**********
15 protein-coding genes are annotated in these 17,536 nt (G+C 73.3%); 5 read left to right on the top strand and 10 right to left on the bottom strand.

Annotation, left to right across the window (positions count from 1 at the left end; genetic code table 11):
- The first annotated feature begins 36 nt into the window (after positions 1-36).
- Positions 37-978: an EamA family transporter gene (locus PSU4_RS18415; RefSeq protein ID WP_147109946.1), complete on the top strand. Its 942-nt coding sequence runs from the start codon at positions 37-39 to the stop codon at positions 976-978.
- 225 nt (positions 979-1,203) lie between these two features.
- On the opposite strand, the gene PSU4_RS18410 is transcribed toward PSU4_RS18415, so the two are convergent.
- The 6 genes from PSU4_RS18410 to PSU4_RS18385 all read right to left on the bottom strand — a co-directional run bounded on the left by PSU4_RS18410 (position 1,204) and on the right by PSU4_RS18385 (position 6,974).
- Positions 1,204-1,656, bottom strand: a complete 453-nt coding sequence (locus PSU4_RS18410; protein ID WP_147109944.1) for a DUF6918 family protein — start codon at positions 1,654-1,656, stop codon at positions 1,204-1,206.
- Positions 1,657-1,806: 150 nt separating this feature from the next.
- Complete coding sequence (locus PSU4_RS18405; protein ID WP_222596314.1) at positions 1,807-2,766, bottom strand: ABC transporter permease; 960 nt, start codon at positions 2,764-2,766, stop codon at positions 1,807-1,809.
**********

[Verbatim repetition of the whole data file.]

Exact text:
15 protein-coding genes are annotated in these 17,536 nt (G+C 73.3%); 5 read left to right on the top strand and 10 right to left on the bottom strand.

Annotation, left to right across the window (positions count from 1 at the left end; genetic code table 11):
- The first annotated feature begins 36 nt into the window (after positions 1-36).
- Positions 37-978: an EamA family transporter gene (locus PSU4_RS18415; RefSeq protein ID WP_147109946.1), complete on the top strand. Its 942-nt coding sequence runs from the start codon at positions 37-39 to the stop codon at positions 976-978.
- 225 nt (positions 979-1,203) lie between these two features.
- On the opposite strand, the gene PSU4_RS18410 is transcribed toward PSU4_RS18415, so the two are convergent.
- The 6 genes from PSU4_RS18410 to PSU4_RS18385 all read right to left on the bottom strand — a co-directional run bounded on the left by PSU4_RS18410 (position 1,204) and on the right by PSU4_RS18385 (position 6,974).
- Positions 1,204-1,656, bottom strand: a complete 453-nt coding sequence (locus PSU4_RS18410; protein ID WP_147109944.1) for a DUF6918 family protein — start codon at positions 1,654-1,656, stop codon at positions 1,204-1,206.
- Positions 1,657-1,806: 150 nt separating this feature from the next.
- Complete coding sequence (locus PSU4_RS18405; protein ID WP_222596314.1) at positions 1,807-2,766, bottom strand: ABC transporter permease; 960 nt, start codon at positions 2,764-2,766, stop codon at positions 1,807-1,809.